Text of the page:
Doctrine and Practice in Medieval Korean Buddhism: The Collected Works of Ŭich’ŏn

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Hardback: $68.00 $47.60
ISBN-13: 9780824867430
Published: November 2016

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228 pages
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  • About the Book
  • Ŭich’ŏn (1055-1101) is recognized as a Buddhist master of great stature in the East Asian tradition. Born a prince in the medieval Korean state of Koryŏ (960-1279), he traveled to Song China (960-1279) to study Buddhism and later compiled and published the first collection of East Asian exegetical texts. According to the received scholarly tradition, after returning to Korea, Ŭich’ŏn left the Hwaŏm (Huayan) school to found a new Ch’ŏnt’ae (Tiantai) school when he realized that the synthesis between doctrinal learning and meditative practice in the latter would help bring together the discordant sects of Koryŏ Buddhism. In the late twentieth century, however, scholars began to question the assertion that Ŭich’ŏn forsook one school for another, arguing that his writings assembled in The Collected Works of State Preceptor Taegak (Taegak kuksa munjip) do not portray a committed sectarian but a monk dedicated to developing a sophisticated and rigorous system of monastic education that encompassed all Buddhist intellectual traditions.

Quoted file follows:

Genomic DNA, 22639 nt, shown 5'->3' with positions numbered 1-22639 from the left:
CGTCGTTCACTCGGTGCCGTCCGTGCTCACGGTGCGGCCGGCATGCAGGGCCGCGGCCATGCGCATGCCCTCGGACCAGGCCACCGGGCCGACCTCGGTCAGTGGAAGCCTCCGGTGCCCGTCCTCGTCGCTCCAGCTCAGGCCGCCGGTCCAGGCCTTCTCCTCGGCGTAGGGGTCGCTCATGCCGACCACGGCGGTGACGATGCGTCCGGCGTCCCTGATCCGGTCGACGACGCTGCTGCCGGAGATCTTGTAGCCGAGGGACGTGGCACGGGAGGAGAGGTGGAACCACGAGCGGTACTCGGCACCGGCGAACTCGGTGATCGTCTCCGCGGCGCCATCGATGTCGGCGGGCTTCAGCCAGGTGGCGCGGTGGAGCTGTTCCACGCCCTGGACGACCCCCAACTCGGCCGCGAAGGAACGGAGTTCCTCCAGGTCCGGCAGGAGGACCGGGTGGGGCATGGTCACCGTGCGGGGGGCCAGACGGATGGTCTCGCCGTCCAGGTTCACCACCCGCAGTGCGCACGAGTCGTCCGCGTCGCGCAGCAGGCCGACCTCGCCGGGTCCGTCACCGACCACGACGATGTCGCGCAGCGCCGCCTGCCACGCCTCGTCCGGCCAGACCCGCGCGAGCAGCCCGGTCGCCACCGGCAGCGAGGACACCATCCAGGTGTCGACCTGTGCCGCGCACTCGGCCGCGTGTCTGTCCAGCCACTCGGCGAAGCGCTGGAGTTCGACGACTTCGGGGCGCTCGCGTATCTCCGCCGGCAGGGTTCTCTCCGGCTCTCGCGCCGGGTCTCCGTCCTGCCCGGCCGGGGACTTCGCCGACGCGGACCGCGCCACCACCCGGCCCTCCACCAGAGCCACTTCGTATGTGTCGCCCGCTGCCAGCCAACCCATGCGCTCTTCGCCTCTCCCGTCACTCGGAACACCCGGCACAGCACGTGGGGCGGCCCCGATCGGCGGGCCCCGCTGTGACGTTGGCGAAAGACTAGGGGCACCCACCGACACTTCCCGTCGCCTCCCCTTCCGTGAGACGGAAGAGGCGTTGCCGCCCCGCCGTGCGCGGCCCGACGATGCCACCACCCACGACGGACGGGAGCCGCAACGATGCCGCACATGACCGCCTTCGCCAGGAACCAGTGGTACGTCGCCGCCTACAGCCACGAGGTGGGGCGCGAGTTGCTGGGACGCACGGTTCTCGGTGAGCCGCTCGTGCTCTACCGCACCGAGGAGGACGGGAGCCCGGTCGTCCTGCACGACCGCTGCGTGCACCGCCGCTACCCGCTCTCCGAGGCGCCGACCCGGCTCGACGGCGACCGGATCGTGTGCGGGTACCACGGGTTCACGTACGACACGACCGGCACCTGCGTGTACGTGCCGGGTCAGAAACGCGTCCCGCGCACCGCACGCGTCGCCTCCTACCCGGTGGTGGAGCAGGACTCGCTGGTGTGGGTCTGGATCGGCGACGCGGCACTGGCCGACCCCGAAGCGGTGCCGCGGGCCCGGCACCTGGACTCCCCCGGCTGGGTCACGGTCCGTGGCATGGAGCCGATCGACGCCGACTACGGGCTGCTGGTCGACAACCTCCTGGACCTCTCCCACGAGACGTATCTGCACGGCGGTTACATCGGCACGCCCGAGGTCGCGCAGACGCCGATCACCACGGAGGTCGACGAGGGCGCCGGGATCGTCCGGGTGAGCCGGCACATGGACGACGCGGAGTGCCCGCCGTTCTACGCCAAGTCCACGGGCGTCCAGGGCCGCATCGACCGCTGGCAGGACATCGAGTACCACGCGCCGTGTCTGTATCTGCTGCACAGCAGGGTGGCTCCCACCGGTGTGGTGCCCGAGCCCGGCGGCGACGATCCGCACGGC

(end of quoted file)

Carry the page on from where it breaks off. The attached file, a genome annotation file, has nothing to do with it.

In this first comprehensive study of Ŭich’ŏn’s life and work in English, Richard McBride presents translations of select lectures, letters, essays, and poetry from The Collected Works to provide a more balanced view of Ŭich’ŏn’s philosophy of life and understanding of key Buddhist teachings. The translations center on the monk’s activities in the pan-East Asian Buddhist world and his compilation of scholarly texts, writings related to his interactions with royalty, and correspondence with his Chinese mentor, Jinshui Jingyuan (1011-1088). By incorporating Ŭich’ŏn’s work associated with doctrinal Buddhism and his poetry, McBride clearly shows that even in his most personal work Ŭich’ŏn did not abandon Hwaŏm teachings for those of the Ch’ŏnt’ae but rather he encouraged monks to blend the best learning from all doctrinal traditions with meditative practice.

  • About the Author(s)
    • Richard D. McBride II, Translator

      Richard D. McBride II is associate professor of Korean studies and Buddhist studies in the Asian and Near Eastern Languages Department at Brigham Young University.
    • Robert E. Buswell, Jr., Series Editor

      Robert E. Buswell, Jr. holds the Irving and Jean Stone Endowed Chair in Humanities at the University of California, Los Angeles (UCLA), where he is also Distinguished Professor of Buddhist Studies in the Department of Asian Languages and Cultures and founding director of the university’s Center for Buddhist Studies and Center for Korean Studies.
  • Reviews and Endorsements
    • This annotated translation is another gem in the Korean Classics Library series that will be much appreciated by the student of East Asian Buddhism and Korean religions.
      —Religious Studies Review